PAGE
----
Why “Be Yourself” Is Terrible Advice

Why “Be Yourself” Is Terrible Advice

If I read to “be yourself” or “be authentic” one more time I might punch my computer screen.

Which part of myself? My analytical research side? My creative design side? The part of me that wants to change the world? Or the part of me that wants to snuggle up with my almost-one-year old and screw “success”? The part that’s passionate about branding, marketing, psychology, traveling, designing, parenting, working out, writing, fashion or food? (To clarify, by food, I mean eating. I don’t actually cook.)

You can’t simply “be yourself” otherwise everyone would be famous and successful in business. Building a successful brand takes thought and defining. YOUR brand story is what will make people believe in you and your company. Being conscious of the story you are telling is important.

Introducing… Brand Archetypes

A core concept to my beliefs about marketing is that brands should be humanized. Personal brands (and brands with personality) are more powerful than ever, because deep down we want to connect with people – not products or services. If a brand adopts a primary character archetype, people recognize it – it’s familiar. They understand what you stand for. They understand what you DON’T stand for.

It’s not a mistake or coincidence that the same types of characters/personas show up throughout pop culture, stories, and history. Our brains are wired to organize ideas.

An archetype /ˈɑrkɪtp/ is a universally understood symbol, term,[1] statement, or pattern of behavior, a prototype upon which others are copied, patterned, or emulated. Archetypes are often used in myths and storytelling across different cultures.

Archetypes are likewise supposed to have been present in folklore and literature for thousands of years, including prehistoric artwork. The use of archetypes to illuminate personality and literature was advanced by Carl Jung early in the 20th century, who suggested the existence of universal contentless forms that channel experiences and emotions, resulting in recognizable and typical patterns of behavior with certain probable outcomes. Archetypes are cited as important to both ancient mythology and modern narratives.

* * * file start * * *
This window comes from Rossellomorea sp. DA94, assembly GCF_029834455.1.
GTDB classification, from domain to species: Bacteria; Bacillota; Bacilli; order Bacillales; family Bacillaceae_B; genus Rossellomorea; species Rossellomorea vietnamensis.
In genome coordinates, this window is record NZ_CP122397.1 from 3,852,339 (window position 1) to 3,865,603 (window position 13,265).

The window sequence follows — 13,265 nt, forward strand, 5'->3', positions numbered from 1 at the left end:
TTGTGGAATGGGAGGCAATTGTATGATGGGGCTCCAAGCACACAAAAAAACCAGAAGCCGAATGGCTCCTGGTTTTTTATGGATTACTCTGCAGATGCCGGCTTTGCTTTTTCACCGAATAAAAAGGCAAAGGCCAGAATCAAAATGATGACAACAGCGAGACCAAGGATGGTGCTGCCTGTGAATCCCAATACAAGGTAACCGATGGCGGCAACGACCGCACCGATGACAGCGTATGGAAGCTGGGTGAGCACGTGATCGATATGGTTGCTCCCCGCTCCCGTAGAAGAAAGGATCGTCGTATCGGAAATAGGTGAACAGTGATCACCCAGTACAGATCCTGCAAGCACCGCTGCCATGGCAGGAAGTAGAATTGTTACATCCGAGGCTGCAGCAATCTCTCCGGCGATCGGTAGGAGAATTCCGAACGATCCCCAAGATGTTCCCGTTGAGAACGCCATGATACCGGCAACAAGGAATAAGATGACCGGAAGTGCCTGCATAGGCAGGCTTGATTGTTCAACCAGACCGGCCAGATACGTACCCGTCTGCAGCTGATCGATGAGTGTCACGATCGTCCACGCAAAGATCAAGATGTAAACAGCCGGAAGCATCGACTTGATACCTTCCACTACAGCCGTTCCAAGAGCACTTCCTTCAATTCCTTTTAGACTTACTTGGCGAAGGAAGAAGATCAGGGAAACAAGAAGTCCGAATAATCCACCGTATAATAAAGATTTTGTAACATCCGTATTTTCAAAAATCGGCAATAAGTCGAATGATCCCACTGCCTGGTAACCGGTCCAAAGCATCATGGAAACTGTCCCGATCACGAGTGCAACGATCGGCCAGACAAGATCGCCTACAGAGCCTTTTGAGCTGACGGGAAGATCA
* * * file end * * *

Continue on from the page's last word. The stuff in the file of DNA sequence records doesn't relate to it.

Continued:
Credit: Wikipedia

Some industries will naturally gravitate towards certain personality archetypes (for example a nonprofit will probably be a caregiver). However, you might intentionally choose one that is less obvious for your industry to differentiate yourself – such as supporting a rebel cause, or becoming a hero/warrior for your message.

The key is to BE something. Define yourself. Make people FEEL something about your brand. You might choose to mix 2 of the archetypes – but don’t try to be all 12.

We trust & believe in things that are familiar to us and/or aspirational (embodies something we want to be).

There are twelve main archetypes that were first defined by Carl Jung. Which is yours?


If you aren’t sure, make sure you sign up for my email list. I’ll be discussing each of the brand archetypes in more detail in future posts (you’ll also get access to my private Facebook marketing challenge group).

If you’re ready to leverage your BRANDALITY (that’s your brand’s personality), hire me to help you define & use its superpowers to attract customers.



One Comment

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